Maintenance improvement practices take on many different appearances.
When looking for an elephant, many people think they need to know a lot of things about the beast. How do we track it? What does it eat? Where does it sleep? Where is it likely to hide on hot, sunny days? Where might it be when it’s cold and dark? Who might have seen the elephant last? When did they see it? Where was it headed?
In the world of manufacturing and facilities management, we often get called upon to find ways to improve maintenance. How do we track it? What does it cost? Why is maintenance really good at times; and other times, it’s in the pits? Who knows how good maintenance can and should be? Wait a minute. What is “maintenance” anyway? And this list too, goes on and on. So, how do you improve maintenance? And how do you find an elephant?
Maintenance improvement practices take on many different appearances. For example, there is preventive maintenance analysis and improvement. Then there is reliability centered maintenance (RCM). How about operator-performed maintenance and total productive maintenance (TPM)? Others include outsourcing specialized maintenance, supplier consolidation, and knowledge transfer. Then there’s lean manufacturing (and even “lean maintenance”) and the Kaizen initiatives.
Many of today’s maintenance improvement practices, initiatives, and activities are focused on gathering data, revising, refining, and re-doing preventive and predictive maintenance methods. Others are focused on reducing maintenance costs (labor, materials, outside services, etc.). And let’s face it: Some maintenance improvement initiatives are just plain “fads.” Maintenance improvement fads are characterized by the notion that “we hope this will make lasting improvements in maintenance” or “someone (who doesn’t know maintenance) says we have to do this or else.”
In a large number of plants and facilities, 30 to 40% of the maintenance hours worked are for reactive or emergency repair requests. Many of these “reactive” maintenance organizations did not used to be that way. They might have slipped into it because of cost improvement initiatives, re-organizations, or higher-than-normal technician turnover. Their equipment has become more problem-prone than in the past: Leaks have not been stopped, vibrations have not been curtailed, and root causes have not been addressed…“because we just don’t have the time or the resources.” In these “reactive” maintenance plants and facilities, it does not take a great deal of analysis to find out where and what the big problem is. It does not take lots and lots of data analysis to point to the biggest, most critical opportunity for improvement. It does not take a fancy maintenance improvement practice, initiative, or activity to address the problem. Consider these four basic steps:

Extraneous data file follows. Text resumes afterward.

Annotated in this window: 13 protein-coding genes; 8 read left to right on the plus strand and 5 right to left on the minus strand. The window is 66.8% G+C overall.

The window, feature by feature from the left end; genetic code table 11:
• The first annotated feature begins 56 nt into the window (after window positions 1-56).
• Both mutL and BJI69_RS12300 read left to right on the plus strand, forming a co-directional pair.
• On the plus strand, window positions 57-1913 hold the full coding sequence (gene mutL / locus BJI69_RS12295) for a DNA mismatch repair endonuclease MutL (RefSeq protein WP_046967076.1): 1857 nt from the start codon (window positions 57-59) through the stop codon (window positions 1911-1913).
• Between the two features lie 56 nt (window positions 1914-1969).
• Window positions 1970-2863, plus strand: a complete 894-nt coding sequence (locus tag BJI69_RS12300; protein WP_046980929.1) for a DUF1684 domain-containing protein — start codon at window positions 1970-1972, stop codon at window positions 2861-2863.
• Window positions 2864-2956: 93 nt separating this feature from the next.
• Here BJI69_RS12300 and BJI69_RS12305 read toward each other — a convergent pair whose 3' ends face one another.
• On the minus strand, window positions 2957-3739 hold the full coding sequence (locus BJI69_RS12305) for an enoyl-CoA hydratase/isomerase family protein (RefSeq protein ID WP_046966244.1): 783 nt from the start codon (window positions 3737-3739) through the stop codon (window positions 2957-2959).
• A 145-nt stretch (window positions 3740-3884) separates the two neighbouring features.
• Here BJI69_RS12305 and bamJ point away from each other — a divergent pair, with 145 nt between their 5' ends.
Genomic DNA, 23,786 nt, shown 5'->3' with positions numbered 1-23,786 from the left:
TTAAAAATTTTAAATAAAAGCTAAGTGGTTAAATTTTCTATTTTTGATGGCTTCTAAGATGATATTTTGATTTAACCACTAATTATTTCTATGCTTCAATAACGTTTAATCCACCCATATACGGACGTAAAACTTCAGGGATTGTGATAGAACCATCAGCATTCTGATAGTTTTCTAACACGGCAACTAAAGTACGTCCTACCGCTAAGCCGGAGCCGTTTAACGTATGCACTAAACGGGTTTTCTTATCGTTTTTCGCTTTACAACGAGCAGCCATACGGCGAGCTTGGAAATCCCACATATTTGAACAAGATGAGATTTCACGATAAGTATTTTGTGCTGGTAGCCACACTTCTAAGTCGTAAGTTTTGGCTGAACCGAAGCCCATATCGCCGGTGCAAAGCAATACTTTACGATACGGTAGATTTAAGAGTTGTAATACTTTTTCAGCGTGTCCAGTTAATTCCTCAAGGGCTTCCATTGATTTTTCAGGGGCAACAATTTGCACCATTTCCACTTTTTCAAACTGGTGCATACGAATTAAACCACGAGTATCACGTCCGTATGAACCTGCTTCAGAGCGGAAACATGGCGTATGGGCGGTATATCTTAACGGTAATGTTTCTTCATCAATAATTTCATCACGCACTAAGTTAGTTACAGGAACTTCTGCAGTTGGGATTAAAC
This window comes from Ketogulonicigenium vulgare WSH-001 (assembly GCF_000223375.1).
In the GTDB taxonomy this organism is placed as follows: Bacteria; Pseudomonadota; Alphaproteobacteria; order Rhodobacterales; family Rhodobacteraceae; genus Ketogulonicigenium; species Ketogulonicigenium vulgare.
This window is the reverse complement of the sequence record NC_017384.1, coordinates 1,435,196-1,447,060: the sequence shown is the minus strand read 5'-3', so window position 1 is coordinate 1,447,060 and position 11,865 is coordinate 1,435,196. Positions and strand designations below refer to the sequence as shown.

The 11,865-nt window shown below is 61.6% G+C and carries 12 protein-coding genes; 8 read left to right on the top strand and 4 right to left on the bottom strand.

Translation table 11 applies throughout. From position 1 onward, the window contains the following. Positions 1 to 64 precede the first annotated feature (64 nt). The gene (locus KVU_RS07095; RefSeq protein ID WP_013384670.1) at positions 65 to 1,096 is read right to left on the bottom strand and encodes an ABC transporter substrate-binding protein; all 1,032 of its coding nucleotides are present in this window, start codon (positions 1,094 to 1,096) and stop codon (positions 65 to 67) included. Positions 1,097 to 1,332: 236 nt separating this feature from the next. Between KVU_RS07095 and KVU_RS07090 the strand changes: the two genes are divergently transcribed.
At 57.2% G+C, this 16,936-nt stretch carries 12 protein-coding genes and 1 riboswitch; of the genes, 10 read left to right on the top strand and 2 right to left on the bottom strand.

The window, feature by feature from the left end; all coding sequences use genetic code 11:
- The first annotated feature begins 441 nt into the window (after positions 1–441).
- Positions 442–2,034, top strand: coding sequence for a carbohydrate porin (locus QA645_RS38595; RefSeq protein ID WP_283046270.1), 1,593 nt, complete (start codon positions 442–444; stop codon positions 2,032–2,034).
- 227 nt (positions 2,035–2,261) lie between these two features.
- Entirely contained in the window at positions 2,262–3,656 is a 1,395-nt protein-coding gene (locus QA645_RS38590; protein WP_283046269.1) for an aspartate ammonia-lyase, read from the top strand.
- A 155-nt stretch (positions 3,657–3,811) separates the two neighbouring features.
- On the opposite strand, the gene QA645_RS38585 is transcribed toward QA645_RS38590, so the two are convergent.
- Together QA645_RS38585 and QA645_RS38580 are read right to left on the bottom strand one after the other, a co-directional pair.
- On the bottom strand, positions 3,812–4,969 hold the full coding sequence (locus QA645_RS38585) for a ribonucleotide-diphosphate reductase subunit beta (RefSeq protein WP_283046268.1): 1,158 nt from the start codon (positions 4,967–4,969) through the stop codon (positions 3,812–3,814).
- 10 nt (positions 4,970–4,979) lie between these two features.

Step 1 Focus on the biggest equipment-related interruption to production throughput. Look for the biggest equipment-related complaint in the facility. Look for the highest maintenance cost. Look for the area having the highest number of maintenance “emergencies.” Find the biggest elephant!
Step 2 Focus on the condition of the equipment identified in Step 1. Is the operational condition satisfactory? Or is it leaking, bouncing, missing parts, or patched together?
Step 3 Focus on the past year’s maintenance history for the equipment identified in Step 1. Are there indications of “pencil whipping” PMs? Are the PM tasks accurate and complete? Are the work orders and the CMMS reports reviewed periodically?
Step 4 Focus on the skills and knowledge of the people responsible for operations and maintenance of the equipment identified in Step 1. Are proper maintenance and operations skills being applied? Are proper operations and maintenance decisions being made and reinforced?
Sometimes in that great elephant hunt, we stumble across the beast when we least expect it. All that research and digging through tons of evidence just bogs us down. Rarely do we need a microscope to find the elephant. Improving maintenance in a “reactive” organization does not take a microscope either. Chances are these plants and facilities do not have the resources to undertake a widespread maintenance improvement effort in a sustainable manner. They often find themselves slipping deeper and deeper into reactive maintenance with no hope. They are surrounded by a heard of “invisible” elephants.
So what’s the bottom line? In a reactive maintenance facility, the goal might not be to improve “maintenance” but rather to improve the “equipment:” performance and reliability improvement of that most critical, high-maintenance-cost piece of equipment that contributes to the biggest interruption to production or the biggest complaint in the facility. Focus on proper operations and maintenance, make just those problems go away, and you have quickly reduced your costs and improved your business performance.
The best maintenance procedures, the best CMMS, and the best PM tasks and instructions in the world will rarely show a sustainable improvement if the equipment has significantly deteriorated and the people do not have the skills and knowledge for proper operations and maintenance. So before you set out to find that elephant in maintenance, be sure you know what you’re looking for. Sometimes, it’s disguised as a “people issue” or an “equipment problem” or even substandard maintenance and operations work methods. Just follow the tracks!
Robert M. Williamson
Strategic Work Systems, Inc.
Columbus, NC 28722
Download a PDF of this article by clicking here Finding the Elephant